But coming up on the far side from the back to beat it by a short head is a new version from our own Scottish, or Scots Canadian, Greens: “People could die.” If someone says something you disagree with just deftly respond with “you’re putting lives at risk”.
When JK Rowling articulates her view that only women can be women, or that Fred doesn’t become Freda just because Fred says he’s now Freda, she must hear the panting in outrage of Green leaders Patrick Harvie and Lorna Slater, as she heard the panting of anticipation of eager schoolchildren at one of the midnight launches of the latest volume in the Harry Potter series.
Ms Rowling’s latest concern about the Scottish Government’s Gender Recognition Reform Bill is now apparently even deadlier than her hallows. Ms Slater retorted, for she has a way with words: “The whole conversation and misrepresentation do indeed put trans lives at risk.” In other words, Ms Slater thinks that if you disagree with her, people might die.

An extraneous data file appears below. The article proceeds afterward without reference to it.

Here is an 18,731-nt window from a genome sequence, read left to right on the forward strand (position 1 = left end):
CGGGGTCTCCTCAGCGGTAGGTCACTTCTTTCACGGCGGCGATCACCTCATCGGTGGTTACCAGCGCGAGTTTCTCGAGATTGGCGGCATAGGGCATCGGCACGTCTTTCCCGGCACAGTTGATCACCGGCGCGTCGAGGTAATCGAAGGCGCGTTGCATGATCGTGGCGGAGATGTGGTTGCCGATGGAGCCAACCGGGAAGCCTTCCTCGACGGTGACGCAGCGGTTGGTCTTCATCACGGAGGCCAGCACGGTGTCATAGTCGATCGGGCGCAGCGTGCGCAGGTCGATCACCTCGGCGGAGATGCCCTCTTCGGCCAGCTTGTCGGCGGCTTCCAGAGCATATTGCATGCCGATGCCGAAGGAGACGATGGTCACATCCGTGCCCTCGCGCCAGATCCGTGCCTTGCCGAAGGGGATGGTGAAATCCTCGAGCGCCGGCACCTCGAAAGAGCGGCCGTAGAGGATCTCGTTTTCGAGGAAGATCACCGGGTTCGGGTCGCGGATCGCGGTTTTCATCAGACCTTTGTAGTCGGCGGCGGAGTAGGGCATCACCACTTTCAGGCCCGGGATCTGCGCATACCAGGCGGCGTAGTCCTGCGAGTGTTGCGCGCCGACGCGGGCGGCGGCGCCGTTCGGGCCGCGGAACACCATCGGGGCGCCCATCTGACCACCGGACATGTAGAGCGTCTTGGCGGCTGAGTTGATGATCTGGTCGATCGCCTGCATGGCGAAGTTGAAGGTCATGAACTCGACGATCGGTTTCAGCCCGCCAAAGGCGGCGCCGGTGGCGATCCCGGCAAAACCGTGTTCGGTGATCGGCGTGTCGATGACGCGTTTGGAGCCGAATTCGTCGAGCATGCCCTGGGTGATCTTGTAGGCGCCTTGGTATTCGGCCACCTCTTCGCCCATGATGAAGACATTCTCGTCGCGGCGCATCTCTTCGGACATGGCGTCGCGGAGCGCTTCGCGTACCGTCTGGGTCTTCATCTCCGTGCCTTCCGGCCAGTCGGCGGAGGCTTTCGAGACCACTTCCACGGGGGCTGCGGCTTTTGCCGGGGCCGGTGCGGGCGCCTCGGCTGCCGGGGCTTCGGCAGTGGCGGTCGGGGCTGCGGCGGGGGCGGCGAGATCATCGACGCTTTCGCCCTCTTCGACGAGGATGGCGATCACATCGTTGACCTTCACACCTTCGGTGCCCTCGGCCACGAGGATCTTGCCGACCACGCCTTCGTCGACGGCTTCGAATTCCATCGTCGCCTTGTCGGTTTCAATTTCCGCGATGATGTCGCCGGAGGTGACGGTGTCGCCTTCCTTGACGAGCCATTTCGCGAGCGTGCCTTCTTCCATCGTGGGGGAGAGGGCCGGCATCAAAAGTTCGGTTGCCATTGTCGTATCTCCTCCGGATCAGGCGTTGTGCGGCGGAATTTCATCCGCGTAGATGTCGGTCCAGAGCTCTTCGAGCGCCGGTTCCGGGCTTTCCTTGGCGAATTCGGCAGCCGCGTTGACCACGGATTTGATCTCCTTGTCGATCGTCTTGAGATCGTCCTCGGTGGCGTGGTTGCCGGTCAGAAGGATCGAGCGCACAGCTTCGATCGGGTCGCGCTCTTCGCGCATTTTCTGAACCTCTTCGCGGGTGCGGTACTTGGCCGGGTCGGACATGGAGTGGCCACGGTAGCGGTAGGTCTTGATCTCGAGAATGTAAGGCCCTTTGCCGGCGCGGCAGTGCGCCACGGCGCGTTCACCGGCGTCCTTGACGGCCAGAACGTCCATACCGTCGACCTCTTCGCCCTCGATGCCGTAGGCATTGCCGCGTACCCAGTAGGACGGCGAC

This comes barely a week after the Cabinet minister actually in charge of this Bill, Shona Robison, introduced it to Parliament with a plea for “respectful debate”.
If Ms Slater was present in the Chamber for her colleague’s speech, she clearly wasn’t listening. Instead, she and her Green co-leader resorted to the most hysterical language in an effort to discredit those on the other side of this most heated of current debates.
Ms Slater does not engage with Ms Rowling’s arguments but denies her right to have an opinion. To have a conversation on the author’s views – shared, I might humbly suggest by the majority of people, possibly since the beginning of time – is to risk lives.
To some this may appear to be a rhetorical device right up there with, “I’ll scream and scream and scream until I’m sick,” but Ms Slater has a following, apparently.
And in the world in which we live, perhaps she also has a point.
If Ms Slater can call herself a responsible minister of the Crown, then surely anybody can call themselves anything.